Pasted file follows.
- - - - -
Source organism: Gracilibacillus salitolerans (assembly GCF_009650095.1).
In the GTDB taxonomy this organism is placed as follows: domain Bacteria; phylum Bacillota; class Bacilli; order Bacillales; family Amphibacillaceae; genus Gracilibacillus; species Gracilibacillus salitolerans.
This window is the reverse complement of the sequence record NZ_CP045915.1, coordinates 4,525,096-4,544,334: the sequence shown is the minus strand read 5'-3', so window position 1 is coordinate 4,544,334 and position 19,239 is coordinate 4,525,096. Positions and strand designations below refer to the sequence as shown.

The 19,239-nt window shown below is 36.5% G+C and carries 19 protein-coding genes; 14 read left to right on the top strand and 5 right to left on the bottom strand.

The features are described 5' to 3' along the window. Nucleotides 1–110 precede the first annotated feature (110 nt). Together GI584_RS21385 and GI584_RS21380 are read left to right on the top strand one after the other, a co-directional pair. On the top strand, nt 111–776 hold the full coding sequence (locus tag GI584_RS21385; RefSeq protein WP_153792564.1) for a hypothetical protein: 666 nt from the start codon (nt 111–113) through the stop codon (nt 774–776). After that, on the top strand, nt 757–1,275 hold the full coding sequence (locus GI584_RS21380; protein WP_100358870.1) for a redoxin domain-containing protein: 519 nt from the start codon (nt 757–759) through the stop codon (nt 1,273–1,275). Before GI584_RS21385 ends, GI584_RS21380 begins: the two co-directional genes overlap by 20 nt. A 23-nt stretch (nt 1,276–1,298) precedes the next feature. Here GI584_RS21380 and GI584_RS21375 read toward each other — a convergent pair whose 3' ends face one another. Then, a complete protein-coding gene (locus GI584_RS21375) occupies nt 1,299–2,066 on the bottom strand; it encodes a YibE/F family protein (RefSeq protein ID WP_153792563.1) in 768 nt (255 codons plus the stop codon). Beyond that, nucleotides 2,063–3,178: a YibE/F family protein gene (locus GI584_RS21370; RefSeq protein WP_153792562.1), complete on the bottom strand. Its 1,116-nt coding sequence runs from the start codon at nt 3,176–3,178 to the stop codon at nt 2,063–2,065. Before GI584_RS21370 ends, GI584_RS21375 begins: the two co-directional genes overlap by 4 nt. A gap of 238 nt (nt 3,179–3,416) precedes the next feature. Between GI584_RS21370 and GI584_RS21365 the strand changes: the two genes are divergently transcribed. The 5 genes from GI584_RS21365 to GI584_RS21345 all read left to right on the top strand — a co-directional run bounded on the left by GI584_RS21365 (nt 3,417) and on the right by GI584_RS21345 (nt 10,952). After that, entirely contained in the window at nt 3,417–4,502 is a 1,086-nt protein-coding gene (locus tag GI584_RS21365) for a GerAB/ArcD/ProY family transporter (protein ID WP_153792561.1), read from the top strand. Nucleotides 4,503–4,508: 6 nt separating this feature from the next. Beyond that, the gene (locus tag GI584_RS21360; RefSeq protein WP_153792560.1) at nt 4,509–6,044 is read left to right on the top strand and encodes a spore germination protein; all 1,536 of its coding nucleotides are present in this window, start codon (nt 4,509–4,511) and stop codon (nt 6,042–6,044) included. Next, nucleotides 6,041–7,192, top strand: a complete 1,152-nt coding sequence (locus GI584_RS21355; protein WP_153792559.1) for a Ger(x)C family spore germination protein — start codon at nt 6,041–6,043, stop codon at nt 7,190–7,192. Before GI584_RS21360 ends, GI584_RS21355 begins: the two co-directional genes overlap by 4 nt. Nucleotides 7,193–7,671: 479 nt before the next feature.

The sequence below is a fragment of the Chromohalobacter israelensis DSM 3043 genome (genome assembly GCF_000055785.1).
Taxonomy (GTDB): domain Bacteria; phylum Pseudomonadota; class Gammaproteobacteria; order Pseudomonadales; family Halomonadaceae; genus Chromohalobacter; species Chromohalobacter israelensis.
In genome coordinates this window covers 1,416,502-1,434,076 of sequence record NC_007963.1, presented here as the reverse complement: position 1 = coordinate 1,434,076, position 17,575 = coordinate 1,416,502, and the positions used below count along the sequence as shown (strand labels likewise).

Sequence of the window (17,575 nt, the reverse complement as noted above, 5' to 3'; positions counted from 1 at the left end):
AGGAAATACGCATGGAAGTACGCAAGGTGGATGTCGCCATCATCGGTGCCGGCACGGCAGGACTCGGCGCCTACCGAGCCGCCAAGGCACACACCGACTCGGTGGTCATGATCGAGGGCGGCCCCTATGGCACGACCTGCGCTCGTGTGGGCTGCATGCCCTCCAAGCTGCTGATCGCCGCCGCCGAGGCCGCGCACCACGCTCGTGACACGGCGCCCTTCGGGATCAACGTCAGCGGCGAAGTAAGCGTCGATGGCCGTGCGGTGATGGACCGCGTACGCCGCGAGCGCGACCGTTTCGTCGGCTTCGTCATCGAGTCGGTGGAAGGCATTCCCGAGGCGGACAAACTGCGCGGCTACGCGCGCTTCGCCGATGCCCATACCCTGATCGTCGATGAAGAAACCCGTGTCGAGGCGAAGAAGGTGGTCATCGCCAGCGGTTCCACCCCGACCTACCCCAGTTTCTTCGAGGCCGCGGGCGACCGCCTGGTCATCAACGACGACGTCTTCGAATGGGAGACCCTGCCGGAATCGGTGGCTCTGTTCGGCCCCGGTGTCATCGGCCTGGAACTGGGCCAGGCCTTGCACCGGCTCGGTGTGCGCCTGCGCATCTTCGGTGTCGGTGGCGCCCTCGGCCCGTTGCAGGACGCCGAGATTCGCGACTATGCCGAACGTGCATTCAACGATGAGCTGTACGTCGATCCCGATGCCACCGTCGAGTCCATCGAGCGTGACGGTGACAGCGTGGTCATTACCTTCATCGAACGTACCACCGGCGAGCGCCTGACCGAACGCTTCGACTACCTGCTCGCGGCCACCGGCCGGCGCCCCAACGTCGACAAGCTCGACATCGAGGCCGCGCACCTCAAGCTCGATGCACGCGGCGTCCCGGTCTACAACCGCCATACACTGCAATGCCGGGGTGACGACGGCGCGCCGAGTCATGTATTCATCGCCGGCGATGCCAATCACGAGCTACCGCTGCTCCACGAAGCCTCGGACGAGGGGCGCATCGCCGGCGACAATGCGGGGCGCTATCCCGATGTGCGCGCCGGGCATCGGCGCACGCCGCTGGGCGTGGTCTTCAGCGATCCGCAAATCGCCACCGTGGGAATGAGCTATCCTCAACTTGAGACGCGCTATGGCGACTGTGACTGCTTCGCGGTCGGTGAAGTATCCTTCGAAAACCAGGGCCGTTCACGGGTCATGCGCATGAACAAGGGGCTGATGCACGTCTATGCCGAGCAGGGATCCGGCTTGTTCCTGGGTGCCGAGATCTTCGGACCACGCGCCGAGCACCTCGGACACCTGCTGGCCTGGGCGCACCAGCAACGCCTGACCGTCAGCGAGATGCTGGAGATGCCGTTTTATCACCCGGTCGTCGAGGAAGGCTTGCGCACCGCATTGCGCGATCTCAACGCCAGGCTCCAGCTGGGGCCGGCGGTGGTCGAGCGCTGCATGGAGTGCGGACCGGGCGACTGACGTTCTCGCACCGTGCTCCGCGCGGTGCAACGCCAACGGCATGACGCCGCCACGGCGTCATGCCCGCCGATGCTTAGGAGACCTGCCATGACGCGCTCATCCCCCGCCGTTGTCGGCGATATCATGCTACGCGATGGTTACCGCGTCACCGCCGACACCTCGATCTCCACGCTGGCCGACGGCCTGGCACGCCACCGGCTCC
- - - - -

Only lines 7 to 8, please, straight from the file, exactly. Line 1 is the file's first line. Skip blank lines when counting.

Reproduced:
Taxonomy (GTDB): domain Bacteria; phylum Pseudomonadota; class Gammaproteobacteria; order Pseudomonadales; family Halomonadaceae; genus Chromohalobacter; species Chromohalobacter israelensis.
In genome coordinates this window covers 1,416,502-1,434,076 of sequence record NC_007963.1, presented here as the reverse complement: position 1 = coordinate 1,434,076, position 17,575 = coordinate 1,416,502, and the positions used below count along the sequence as shown (strand labels likewise).